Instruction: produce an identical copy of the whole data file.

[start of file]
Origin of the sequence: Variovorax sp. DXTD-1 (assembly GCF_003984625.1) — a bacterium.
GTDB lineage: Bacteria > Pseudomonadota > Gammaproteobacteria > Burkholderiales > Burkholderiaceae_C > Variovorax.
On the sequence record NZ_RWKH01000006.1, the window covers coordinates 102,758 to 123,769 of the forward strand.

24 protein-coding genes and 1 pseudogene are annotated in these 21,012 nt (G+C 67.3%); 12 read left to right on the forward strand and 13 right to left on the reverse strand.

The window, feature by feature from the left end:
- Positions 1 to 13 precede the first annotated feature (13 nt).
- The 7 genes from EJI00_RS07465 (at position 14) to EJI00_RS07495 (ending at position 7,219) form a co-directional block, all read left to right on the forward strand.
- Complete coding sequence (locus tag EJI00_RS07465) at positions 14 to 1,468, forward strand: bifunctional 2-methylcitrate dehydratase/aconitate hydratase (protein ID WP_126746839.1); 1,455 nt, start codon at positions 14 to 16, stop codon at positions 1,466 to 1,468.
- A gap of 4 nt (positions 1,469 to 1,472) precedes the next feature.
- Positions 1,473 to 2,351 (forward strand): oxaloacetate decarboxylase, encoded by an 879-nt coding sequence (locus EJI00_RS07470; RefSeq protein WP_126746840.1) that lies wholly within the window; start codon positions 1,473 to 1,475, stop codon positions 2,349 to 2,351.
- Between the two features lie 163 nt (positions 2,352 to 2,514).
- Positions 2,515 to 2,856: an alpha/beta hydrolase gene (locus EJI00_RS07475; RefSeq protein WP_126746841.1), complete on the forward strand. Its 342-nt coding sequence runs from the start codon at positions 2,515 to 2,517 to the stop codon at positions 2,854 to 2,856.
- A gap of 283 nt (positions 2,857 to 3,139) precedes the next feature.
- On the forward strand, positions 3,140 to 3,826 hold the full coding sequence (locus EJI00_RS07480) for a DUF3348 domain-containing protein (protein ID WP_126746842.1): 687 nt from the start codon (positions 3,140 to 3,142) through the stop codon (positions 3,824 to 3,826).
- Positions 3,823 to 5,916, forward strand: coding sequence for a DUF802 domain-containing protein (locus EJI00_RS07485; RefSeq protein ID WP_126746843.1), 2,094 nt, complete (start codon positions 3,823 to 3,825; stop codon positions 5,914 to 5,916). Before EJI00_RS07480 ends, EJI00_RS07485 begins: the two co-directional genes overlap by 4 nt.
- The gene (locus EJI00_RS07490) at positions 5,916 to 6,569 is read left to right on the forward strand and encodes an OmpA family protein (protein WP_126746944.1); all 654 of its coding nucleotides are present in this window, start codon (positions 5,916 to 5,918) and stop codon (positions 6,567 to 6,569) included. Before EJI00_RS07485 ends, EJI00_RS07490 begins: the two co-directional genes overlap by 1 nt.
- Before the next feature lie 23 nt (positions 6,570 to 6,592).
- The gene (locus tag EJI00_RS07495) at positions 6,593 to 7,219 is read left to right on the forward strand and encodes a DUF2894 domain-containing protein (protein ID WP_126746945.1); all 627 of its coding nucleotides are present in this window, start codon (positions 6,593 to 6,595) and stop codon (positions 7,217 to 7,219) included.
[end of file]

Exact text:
Origin of the sequence: Variovorax sp. DXTD-1 (assembly GCF_003984625.1) — a bacterium.
GTDB lineage: Bacteria > Pseudomonadota > Gammaproteobacteria > Burkholderiales > Burkholderiaceae_C > Variovorax.
On the sequence record NZ_RWKH01000006.1, the window covers coordinates 102,758 to 123,769 of the forward strand.

24 protein-coding genes and 1 pseudogene are annotated in these 21,012 nt (G+C 67.3%); 12 read left to right on the forward strand and 13 right to left on the reverse strand.

The window, feature by feature from the left end:
- Positions 1 to 13 precede the first annotated feature (13 nt).
- The 7 genes from EJI00_RS07465 (at position 14) to EJI00_RS07495 (ending at position 7,219) form a co-directional block, all read left to right on the forward strand.
- Complete coding sequence (locus tag EJI00_RS07465) at positions 14 to 1,468, forward strand: bifunctional 2-methylcitrate dehydratase/aconitate hydratase (protein ID WP_126746839.1); 1,455 nt, start codon at positions 14 to 16, stop codon at positions 1,466 to 1,468.
- A gap of 4 nt (positions 1,469 to 1,472) precedes the next feature.
- Positions 1,473 to 2,351 (forward strand): oxaloacetate decarboxylase, encoded by an 879-nt coding sequence (locus EJI00_RS07470; RefSeq protein WP_126746840.1) that lies wholly within the window; start codon positions 1,473 to 1,475, stop codon positions 2,349 to 2,351.
- Between the two features lie 163 nt (positions 2,352 to 2,514).
- Positions 2,515 to 2,856: an alpha/beta hydrolase gene (locus EJI00_RS07475; RefSeq protein WP_126746841.1), complete on the forward strand. Its 342-nt coding sequence runs from the start codon at positions 2,515 to 2,517 to the stop codon at positions 2,854 to 2,856.
- A gap of 283 nt (positions 2,857 to 3,139) precedes the next feature.
- On the forward strand, positions 3,140 to 3,826 hold the full coding sequence (locus EJI00_RS07480) for a DUF3348 domain-containing protein (protein ID WP_126746842.1): 687 nt from the start codon (positions 3,140 to 3,142) through the stop codon (positions 3,824 to 3,826).
- Positions 3,823 to 5,916, forward strand: coding sequence for a DUF802 domain-containing protein (locus EJI00_RS07485; RefSeq protein ID WP_126746843.1), 2,094 nt, complete (start codon positions 3,823 to 3,825; stop codon positions 5,914 to 5,916). Before EJI00_RS07480 ends, EJI00_RS07485 begins: the two co-directional genes overlap by 4 nt.
- The gene (locus EJI00_RS07490) at positions 5,916 to 6,569 is read left to right on the forward strand and encodes an OmpA family protein (protein WP_126746944.1); all 654 of its coding nucleotides are present in this window, start codon (positions 5,916 to 5,918) and stop codon (positions 6,567 to 6,569) included. Before EJI00_RS07485 ends, EJI00_RS07490 begins: the two co-directional genes overlap by 1 nt.
- Before the next feature lie 23 nt (positions 6,570 to 6,592).
- The gene (locus tag EJI00_RS07495) at positions 6,593 to 7,219 is read left to right on the forward strand and encodes a DUF2894 domain-containing protein (protein ID WP_126746945.1); all 627 of its coding nucleotides are present in this window, start codon (positions 6,593 to 6,595) and stop codon (positions 7,217 to 7,219) included.